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Exploring how feedback reflects entrustment decisions using artificial intelligence.

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Clinical supervisors make judgements about how much to trust learners with critical activities in patient care. Such decisions mediate trainees' opportunities for learning and competency development and thus are a critical component of education. As educators apply entrustment frameworks to assessment, it is important to determine how narrative feedback reflecting entrustment may also address learners' educational needs.


In this study, we used artificial intelligence (AI) and natural language processing (NLP) to identify characteristics of feedback tied to supervisors' entrustment decisions during direct observation encounters of clerkship medical students (3328 unique observations). Supervisors conducted observations of students and collaborated with them to complete an entrustment-based assessment in which they documented narrative feedback and assigned an entrustment rating. We trained a deep neural network (DNN) to predict entrustment levels from the narrative data and developed an explainable AI protocol to uncover the latent thematic features the DNN used to make its prediction.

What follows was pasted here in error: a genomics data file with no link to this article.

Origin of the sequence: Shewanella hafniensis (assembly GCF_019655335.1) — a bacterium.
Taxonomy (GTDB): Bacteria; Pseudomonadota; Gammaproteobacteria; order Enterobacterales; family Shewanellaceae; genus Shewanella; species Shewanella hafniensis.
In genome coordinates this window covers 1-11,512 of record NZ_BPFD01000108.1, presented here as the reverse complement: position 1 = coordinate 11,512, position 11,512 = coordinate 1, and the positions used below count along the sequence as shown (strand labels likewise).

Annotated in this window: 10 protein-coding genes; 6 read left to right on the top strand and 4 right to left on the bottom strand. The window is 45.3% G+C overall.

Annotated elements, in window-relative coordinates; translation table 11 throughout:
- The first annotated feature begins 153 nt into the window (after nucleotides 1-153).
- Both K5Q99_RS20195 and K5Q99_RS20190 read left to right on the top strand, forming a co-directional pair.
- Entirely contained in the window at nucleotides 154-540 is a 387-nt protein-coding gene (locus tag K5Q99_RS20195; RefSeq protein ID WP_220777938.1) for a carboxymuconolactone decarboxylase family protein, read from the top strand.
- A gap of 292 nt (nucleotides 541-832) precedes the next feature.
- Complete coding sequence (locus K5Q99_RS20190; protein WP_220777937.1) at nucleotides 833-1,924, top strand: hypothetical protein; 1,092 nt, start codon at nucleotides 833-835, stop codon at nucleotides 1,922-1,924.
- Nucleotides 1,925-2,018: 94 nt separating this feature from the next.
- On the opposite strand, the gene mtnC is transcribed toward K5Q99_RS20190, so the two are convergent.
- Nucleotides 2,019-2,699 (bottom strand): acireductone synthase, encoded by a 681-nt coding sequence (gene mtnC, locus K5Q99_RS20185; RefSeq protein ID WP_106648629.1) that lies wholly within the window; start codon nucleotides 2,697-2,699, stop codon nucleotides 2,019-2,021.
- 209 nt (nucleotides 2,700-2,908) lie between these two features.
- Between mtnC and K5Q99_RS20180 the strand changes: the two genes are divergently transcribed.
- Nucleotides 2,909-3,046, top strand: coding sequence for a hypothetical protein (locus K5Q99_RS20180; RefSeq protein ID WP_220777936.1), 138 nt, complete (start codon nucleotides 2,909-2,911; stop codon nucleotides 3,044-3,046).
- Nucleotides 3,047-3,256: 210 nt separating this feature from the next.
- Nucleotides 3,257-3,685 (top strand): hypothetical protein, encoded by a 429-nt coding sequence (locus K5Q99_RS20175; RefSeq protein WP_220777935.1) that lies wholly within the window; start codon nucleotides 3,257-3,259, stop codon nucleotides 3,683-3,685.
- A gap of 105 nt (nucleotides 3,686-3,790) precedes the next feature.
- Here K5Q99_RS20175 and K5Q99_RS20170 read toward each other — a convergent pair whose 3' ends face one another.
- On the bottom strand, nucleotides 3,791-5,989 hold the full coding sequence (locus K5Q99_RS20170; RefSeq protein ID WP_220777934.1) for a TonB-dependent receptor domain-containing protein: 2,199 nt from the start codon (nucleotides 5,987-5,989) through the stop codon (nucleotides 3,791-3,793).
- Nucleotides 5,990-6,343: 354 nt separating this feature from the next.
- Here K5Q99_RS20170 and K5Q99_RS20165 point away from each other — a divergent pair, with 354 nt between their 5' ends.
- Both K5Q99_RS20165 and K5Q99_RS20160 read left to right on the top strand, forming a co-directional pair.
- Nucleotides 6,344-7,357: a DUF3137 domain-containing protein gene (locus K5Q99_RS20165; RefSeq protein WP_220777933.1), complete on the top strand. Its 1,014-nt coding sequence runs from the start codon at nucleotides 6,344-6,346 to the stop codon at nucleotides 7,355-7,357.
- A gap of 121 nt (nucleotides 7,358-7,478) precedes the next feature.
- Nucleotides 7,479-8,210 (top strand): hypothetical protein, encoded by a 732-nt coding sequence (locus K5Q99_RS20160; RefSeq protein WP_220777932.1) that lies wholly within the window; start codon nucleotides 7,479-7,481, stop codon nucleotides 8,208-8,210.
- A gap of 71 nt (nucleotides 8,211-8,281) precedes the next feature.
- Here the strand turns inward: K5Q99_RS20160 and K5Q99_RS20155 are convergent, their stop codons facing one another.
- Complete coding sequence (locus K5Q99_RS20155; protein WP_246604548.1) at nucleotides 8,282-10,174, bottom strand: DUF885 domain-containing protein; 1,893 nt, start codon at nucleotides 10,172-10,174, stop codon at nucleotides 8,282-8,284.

We found that entrustment levels were associated with level of detail (specific steps for performing clinical tasks), feedback type (constructive versus reinforcing) and task type (procedural versus cognitive). In justifying both high and low levels of entrustment, supervisors detailed concrete steps that trainees performed (or did not yet perform) competently.


Framing our results in the factors previously identified as influencing entrustment, we find a focus on performance details related to trainees' clinical competency as opposed to nonspecific feedback on trainee qualities. The entrustment framework reflected in feedback appeared to guide specific goal-setting, combined with details necessary to reach those goals. Our NLP methodology can also serve as a starting point for future work on entrustment and feedback as similar assessment datasets accumulate.

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